Honda CB500 “Tribute” Is an Aptly Named Restomod Honoring the Good Old Days

Sit down with your beverage of choice and let this custom phenom soothe your nostalgia.
Honda CB500 “Tribute” 12 photos
Photo: Ton-Up Garage
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Portugal's Ton-Up Garage is one of those enterprises that won’t be taking any shortcuts when it comes to building a stunning machine. The workshop first saw the light of day back in 2010, when co-founders Pedro Oliveira and Daniel Cabral joined forces under one banner, creating what would go on to become one of the Iberian Peninsula's most reputed motorcycle customization meccas.

As such, their vision began to materialize in the city of Porto, where the duo still operates today. Over the years, the autoevolution pages were honored with the presence of numerous entities bred on Ton-Up's premises, including a flat tracker-style Kawasaki W650 and a Triumph Scrambler that goes by the name of “Crane,” to name but a couple.

However, a fair chunk of time has elapsed since we last visited their portfolio, so let’s dive in for a thorough examination of what these folks call the “Tribute” – a Honda CB500 Four restomod that redefines old-school cool. Now, anyone who’s well versed in moto lore will already know just how important the introduction of the CB lineup was to the industry.

Honda CB500 “Tribute”
Photo: Ton-Up Garage
When the CB750 made its debut back in 1969, it sparked a genuine revolution in the motorcycle realm. Not only was the four-banger extremely advanced compared to European machines, but it is also considered to be the first superbike that’s ever touched the tarmac. Sure enough, Honda’s competitors knew they had to raise the bar in order to keep up, so an age of unprecedented innovation started to unravel.

With that being said, the CB750’s 498cc sibling is no damn toy, either. Thus, we applaud the Ton-Up pros for retaining some of its quintessential characteristics, such as the unmistakable fuel tank and bulky side panels. To kick things off, they transplanted a 2002 MY Yamaha R1’s inverted forks and front brake discs onto the CB500. One of the rotors had been installed up front, while the other replaces the donor’s outdated rear drum module for good measure.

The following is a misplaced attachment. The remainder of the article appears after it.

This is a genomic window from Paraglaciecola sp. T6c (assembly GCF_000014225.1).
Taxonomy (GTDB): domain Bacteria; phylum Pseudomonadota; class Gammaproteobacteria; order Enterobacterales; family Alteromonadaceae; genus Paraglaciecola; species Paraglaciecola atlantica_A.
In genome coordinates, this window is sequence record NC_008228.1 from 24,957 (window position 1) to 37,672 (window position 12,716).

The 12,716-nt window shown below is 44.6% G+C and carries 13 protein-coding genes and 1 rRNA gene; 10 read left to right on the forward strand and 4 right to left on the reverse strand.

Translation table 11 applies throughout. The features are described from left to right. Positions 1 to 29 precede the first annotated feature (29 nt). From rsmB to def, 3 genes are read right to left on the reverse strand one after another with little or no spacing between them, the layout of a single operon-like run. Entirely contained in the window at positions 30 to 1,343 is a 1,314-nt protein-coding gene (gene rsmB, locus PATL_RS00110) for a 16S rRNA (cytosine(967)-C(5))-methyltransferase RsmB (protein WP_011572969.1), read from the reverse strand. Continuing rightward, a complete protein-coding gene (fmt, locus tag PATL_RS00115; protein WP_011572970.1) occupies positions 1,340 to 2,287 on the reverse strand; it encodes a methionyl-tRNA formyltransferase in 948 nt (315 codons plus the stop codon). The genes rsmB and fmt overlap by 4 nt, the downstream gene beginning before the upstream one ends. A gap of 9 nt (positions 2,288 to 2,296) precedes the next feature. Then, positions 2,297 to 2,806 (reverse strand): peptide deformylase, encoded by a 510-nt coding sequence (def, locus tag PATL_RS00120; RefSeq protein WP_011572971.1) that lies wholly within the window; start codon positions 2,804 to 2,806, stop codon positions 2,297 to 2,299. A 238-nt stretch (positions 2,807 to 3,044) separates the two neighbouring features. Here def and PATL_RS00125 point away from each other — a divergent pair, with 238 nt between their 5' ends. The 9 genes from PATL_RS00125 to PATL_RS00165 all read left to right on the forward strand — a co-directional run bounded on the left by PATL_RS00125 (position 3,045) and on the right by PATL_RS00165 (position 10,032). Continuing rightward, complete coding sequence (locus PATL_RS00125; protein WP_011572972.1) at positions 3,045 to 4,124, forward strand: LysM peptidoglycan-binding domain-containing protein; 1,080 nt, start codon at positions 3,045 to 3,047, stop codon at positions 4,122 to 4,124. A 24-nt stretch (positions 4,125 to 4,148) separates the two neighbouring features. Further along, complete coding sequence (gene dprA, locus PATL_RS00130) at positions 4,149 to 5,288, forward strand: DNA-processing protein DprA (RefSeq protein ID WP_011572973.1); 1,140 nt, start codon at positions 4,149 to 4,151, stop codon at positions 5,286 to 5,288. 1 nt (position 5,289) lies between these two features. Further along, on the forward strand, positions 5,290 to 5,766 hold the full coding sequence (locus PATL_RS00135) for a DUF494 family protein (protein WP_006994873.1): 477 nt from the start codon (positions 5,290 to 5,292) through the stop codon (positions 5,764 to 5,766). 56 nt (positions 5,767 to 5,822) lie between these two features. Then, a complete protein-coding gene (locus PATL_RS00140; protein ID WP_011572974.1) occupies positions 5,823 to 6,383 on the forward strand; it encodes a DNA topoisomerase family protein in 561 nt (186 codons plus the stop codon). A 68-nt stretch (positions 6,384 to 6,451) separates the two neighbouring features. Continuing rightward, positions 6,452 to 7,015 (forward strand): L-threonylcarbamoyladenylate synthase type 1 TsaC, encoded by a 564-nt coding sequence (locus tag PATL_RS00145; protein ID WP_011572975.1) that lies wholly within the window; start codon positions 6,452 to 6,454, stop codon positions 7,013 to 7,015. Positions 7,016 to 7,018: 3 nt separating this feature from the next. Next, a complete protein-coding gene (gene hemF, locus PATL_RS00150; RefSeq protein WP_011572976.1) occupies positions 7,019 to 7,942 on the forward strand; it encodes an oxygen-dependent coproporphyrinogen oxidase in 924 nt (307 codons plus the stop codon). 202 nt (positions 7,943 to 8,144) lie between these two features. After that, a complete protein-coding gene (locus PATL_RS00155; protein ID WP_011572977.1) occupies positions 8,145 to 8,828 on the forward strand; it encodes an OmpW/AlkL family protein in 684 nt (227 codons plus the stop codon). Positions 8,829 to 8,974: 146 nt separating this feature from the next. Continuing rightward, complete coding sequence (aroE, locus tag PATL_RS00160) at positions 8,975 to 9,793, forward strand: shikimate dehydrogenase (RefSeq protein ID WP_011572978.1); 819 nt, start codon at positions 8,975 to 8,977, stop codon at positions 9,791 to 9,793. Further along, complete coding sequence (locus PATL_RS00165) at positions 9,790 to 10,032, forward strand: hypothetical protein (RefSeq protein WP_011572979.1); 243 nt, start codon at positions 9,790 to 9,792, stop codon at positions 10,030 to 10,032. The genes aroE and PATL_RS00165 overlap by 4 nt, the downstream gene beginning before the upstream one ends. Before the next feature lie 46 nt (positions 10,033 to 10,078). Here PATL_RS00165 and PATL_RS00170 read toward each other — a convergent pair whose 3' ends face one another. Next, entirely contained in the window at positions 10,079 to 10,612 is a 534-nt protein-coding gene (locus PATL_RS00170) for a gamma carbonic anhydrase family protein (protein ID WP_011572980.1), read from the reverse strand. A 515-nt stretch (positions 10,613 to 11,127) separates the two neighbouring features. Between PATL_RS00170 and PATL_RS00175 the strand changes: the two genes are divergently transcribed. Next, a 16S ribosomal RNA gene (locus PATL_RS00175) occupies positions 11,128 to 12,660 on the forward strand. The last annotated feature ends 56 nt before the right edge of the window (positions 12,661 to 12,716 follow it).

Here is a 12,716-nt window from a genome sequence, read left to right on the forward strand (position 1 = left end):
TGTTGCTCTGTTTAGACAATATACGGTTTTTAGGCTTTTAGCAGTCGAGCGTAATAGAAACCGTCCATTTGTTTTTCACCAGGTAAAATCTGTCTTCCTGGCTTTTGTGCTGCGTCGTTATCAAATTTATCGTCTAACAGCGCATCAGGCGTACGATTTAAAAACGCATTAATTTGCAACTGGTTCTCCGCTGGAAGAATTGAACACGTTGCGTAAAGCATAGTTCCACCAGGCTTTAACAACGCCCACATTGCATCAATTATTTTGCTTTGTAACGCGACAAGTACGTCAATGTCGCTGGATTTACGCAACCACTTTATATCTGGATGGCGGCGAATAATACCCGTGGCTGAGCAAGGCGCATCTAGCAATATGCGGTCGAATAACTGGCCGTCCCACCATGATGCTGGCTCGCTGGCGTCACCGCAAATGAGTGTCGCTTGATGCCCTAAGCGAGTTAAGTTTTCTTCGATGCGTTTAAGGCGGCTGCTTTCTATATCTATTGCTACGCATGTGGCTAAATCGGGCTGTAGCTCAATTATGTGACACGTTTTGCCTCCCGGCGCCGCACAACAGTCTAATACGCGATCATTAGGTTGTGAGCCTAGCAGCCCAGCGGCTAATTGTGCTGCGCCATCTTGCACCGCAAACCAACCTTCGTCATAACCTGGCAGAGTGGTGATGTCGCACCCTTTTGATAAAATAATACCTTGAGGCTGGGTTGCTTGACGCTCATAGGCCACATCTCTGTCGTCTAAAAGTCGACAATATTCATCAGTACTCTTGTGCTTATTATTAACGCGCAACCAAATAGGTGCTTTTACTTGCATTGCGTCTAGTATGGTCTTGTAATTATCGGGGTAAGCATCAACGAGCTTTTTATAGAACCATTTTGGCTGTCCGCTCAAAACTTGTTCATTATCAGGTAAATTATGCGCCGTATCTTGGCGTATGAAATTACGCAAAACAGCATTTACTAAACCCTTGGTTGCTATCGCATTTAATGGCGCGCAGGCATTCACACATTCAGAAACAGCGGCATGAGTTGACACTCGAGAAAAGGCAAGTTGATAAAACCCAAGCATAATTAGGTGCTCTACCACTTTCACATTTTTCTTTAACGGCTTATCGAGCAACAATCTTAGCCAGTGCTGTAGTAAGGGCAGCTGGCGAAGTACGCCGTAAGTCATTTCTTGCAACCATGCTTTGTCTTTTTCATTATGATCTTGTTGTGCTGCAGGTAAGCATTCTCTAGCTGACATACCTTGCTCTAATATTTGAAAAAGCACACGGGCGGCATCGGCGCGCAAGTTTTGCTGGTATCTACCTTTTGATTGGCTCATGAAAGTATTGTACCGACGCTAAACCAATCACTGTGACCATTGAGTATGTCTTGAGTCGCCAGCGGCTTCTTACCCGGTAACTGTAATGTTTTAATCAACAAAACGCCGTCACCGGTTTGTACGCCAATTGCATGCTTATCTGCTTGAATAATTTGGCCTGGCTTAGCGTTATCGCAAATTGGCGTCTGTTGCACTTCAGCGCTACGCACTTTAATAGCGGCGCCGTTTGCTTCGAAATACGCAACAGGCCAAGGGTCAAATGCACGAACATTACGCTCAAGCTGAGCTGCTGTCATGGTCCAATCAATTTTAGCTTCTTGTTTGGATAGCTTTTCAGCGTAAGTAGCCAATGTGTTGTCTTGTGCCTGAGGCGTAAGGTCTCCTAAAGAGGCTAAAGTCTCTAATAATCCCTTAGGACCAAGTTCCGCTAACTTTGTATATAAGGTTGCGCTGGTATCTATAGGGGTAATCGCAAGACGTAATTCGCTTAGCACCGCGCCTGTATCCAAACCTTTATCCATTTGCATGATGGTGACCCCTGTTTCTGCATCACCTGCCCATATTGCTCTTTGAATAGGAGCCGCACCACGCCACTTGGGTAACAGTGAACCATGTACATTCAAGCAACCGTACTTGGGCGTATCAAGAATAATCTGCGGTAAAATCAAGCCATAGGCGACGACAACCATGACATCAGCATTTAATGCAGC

Honda CB500 “Tribute”
Photo: Ton-Up Garage
Next, the stock shoes were deleted in favor of 17-inch alternatives, with aluminum rims, stainless-steel spokes and Talon hubs. These sexy things are embraced by top-shelf Heidenau rubber that’s as gorgeous as it is grippy. With the footwear ticked off the list, it was time to create an assortment of custom bodywork goodies for a neater aesthetic, including a new front fender and a one-off tail, which hosts dual-function LED lighting items.

Rear suspension duties are now handled by a single shock absorber and a Yamaha FZR400R’s repurposed swingarm. After they’ve topped it all off with a fresh solo saddle, Daniel and Pedro went about refurbishing the bike’s four-cylinder powerplant inside out. Moreover, the engine received aftermarket pod filters and a bespoke four-into-four exhaust system that resembles the factory unit.

A 7-inch headlight can be seen taking pride of place up front, along with a pair of stealthy clip-ons, bar-end blinkers and a Chronoclassic gauge from Motogadget’s inventory. For a meaner riding posture, the handlebars are joined by rear-mounted foot pegs on the flanks. Lastly, the Portuguese specialists enveloped the Tribute in a handsome color scheme that draws inspiration from CB500’s original paintwork.
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About the author: Silvian Secara
Silvian Secara profile photo

A bit of an artist himself, Silvian sees two- and four-wheeled machines as a form of art, especially restomods and custom rides. Oh, and if you come across a cafe racer article on our website, it’s most likely his doing.
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